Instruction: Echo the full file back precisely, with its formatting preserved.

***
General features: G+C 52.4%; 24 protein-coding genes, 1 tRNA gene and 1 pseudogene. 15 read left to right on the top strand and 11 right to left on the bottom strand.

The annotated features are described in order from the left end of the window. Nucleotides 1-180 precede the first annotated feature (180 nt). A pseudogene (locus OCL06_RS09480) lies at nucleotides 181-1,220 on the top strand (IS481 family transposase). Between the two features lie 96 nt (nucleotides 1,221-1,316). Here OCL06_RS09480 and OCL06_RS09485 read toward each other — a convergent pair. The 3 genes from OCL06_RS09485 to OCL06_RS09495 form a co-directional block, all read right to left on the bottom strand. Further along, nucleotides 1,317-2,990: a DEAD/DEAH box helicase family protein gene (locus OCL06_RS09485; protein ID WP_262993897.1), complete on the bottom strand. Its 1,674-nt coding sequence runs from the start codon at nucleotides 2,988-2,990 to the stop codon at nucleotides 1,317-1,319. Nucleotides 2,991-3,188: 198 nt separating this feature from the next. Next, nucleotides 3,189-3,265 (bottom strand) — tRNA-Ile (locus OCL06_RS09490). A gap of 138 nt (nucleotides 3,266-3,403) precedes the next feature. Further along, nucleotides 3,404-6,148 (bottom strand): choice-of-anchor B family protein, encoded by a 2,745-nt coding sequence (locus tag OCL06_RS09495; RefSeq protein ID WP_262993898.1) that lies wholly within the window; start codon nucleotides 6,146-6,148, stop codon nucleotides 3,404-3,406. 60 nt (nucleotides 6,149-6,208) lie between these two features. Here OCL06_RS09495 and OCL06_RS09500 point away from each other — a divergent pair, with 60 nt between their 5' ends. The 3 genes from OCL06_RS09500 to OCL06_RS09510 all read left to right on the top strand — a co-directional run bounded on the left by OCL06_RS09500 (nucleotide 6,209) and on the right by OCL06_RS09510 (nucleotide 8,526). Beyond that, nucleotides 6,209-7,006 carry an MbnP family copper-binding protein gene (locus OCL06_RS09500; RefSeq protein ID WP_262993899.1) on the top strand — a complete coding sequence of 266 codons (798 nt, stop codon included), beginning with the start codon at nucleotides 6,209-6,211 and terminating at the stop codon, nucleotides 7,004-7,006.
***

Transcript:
General features: G+C 52.4%; 24 protein-coding genes, 1 tRNA gene and 1 pseudogene. 15 read left to right on the top strand and 11 right to left on the bottom strand.

The annotated features are described in order from the left end of the window. Nucleotides 1-180 precede the first annotated feature (180 nt). A pseudogene (locus OCL06_RS09480) lies at nucleotides 181-1,220 on the top strand (IS481 family transposase). Between the two features lie 96 nt (nucleotides 1,221-1,316). Here OCL06_RS09480 and OCL06_RS09485 read toward each other — a convergent pair. The 3 genes from OCL06_RS09485 to OCL06_RS09495 form a co-directional block, all read right to left on the bottom strand. Further along, nucleotides 1,317-2,990: a DEAD/DEAH box helicase family protein gene (locus OCL06_RS09485; protein ID WP_262993897.1), complete on the bottom strand. Its 1,674-nt coding sequence runs from the start codon at nucleotides 2,988-2,990 to the stop codon at nucleotides 1,317-1,319. Nucleotides 2,991-3,188: 198 nt separating this feature from the next. Next, nucleotides 3,189-3,265 (bottom strand) — tRNA-Ile (locus OCL06_RS09490). A gap of 138 nt (nucleotides 3,266-3,403) precedes the next feature. Further along, nucleotides 3,404-6,148 (bottom strand): choice-of-anchor B family protein, encoded by a 2,745-nt coding sequence (locus tag OCL06_RS09495; RefSeq protein ID WP_262993898.1) that lies wholly within the window; start codon nucleotides 6,146-6,148, stop codon nucleotides 3,404-3,406. 60 nt (nucleotides 6,149-6,208) lie between these two features. Here OCL06_RS09495 and OCL06_RS09500 point away from each other — a divergent pair, with 60 nt between their 5' ends. The 3 genes from OCL06_RS09500 to OCL06_RS09510 all read left to right on the top strand — a co-directional run bounded on the left by OCL06_RS09500 (nucleotide 6,209) and on the right by OCL06_RS09510 (nucleotide 8,526). Beyond that, nucleotides 6,209-7,006 carry an MbnP family copper-binding protein gene (locus OCL06_RS09500; RefSeq protein ID WP_262993899.1) on the top strand — a complete coding sequence of 266 codons (798 nt, stop codon included), beginning with the start codon at nucleotides 6,209-6,211 and terminating at the stop codon, nucleotides 7,004-7,006.